Historically, the welfare of the poor always—always—depends on putting people in a position where their best shot at prosperity is to find a way of making other people better off. The key to long-run welfare never has been and never will be a matter of making sure the game’s best players lose. When we insist on creating enough power to beat the best players in zero-sum games, it is just a matter of time before the best players capture the very power we created in the hope of using it against them. We are never so unequal, or so oppressed, as when we give a dictator the power to equalize us. By contrast, the kinds of equality we have reason to care about will be kinds that in some way facilitate society as a positive sum game. . . . the kind of equality that is liberating is also the kind that historically has been a key to human prosperity—namely, acknowledging people’s right to use their own judgment about how to employ their talents under prevailing circumstances, as free as possible from encumbrances of a race-, sex-, or caste-defined socioeconomic roles.

Planned economies and socialistic governments employ the opposite framework by making unequal decisions about who gets what. The best thing that could happen for the 26 million “NEETS” is for the European Union to dissolve so that working adults can have a decent chance at meeting their own needs and those of their families through a positive sum game because redistribution has helped no one.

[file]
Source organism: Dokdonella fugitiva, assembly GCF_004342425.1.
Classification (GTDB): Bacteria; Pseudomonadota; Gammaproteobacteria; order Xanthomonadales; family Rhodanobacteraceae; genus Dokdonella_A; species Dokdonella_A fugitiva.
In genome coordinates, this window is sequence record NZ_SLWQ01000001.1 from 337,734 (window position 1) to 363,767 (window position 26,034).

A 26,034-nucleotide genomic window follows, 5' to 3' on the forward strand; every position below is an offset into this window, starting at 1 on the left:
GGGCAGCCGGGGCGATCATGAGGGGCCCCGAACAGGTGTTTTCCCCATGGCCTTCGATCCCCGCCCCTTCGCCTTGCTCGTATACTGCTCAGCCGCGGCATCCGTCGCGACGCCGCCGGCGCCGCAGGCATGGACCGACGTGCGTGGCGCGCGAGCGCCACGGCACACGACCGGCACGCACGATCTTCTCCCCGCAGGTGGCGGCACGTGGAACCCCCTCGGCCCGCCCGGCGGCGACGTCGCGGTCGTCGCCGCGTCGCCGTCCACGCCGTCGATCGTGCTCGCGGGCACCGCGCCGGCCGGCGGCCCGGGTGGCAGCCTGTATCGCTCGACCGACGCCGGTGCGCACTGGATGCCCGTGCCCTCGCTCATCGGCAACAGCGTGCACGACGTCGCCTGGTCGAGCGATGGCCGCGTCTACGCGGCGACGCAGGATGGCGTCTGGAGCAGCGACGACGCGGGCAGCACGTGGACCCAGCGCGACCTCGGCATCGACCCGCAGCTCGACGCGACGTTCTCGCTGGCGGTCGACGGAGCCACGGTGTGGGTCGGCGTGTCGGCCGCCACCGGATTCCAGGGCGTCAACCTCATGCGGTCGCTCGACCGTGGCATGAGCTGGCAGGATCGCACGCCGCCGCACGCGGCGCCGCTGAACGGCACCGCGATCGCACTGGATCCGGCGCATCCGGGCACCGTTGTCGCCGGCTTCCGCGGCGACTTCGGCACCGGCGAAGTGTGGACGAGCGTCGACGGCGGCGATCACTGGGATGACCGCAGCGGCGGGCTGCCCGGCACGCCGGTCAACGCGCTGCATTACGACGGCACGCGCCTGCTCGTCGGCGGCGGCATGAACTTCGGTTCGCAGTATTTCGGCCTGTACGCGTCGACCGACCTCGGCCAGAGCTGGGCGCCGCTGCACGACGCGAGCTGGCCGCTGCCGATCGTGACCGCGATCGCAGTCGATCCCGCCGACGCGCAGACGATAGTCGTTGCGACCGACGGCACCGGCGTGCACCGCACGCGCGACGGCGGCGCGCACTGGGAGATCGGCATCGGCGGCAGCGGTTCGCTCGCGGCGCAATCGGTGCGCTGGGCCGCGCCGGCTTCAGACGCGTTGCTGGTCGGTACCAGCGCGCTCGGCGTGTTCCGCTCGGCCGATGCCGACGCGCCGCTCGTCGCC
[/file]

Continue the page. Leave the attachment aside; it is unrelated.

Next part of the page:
Anthony Bradley

Anthony Bradley, Ph.D. is Professor of Religious Studies at The King's College in New York City and serves as a Research Fellow at the Acton Institute. Dr. Bradley lectures at colleges, universities, business organizations, conferences, and churches throughout the U.S. and abroad. His books include: Liberating Black Theology: The Bible and the Black Experience in America (2010),  Black and Tired: Essays on Race, Politics, Culture, and International Development (2011),  The Political Economy of Liberation: Thomas Sowell and James Cone of the Black Experience (2012), Keep Your Head Up: America's New Black Christian Leaders, Social Consciousness, and the Cosby Conversation (2012), Aliens in the Promised Land:  Why Minority Leadership Is Overlooked in White Christian Churches and Institutions (forthcoming, 2013). Dr. Bradley's writings on religious and cultural issues have been published in a variety of journals, including: the Atlanta Journal-Constitution, the Detroit News, and World Magazine. Dr. Bradley is called upon by members of the broadcast media for comment on current issues and has appeared C-SPAN, NPR, CNN/Headline News, and Fox News, among others. He studies and writes on issues of race in America, hip hop, youth culture, issues among African Americans, the American family, welfare, education, and modern slavery. From 2005-2009, Dr. Bradley was Assistant Professor of Systematic Theology and Ethics at Covenant Theological Seminary in St. Louis, MO where he also directed the Francis A. Schaeffer Institute.   Dr. Bradley holds Bachelor of Science in biological sciences from Clemson University, a Master of Divinity from Covenant Theological Seminary, and a Doctor of Philosophy degree from Westminster Theological Seminary.  Dr. Bradley also holds an M.A. in Ethics and Society at Fordham University.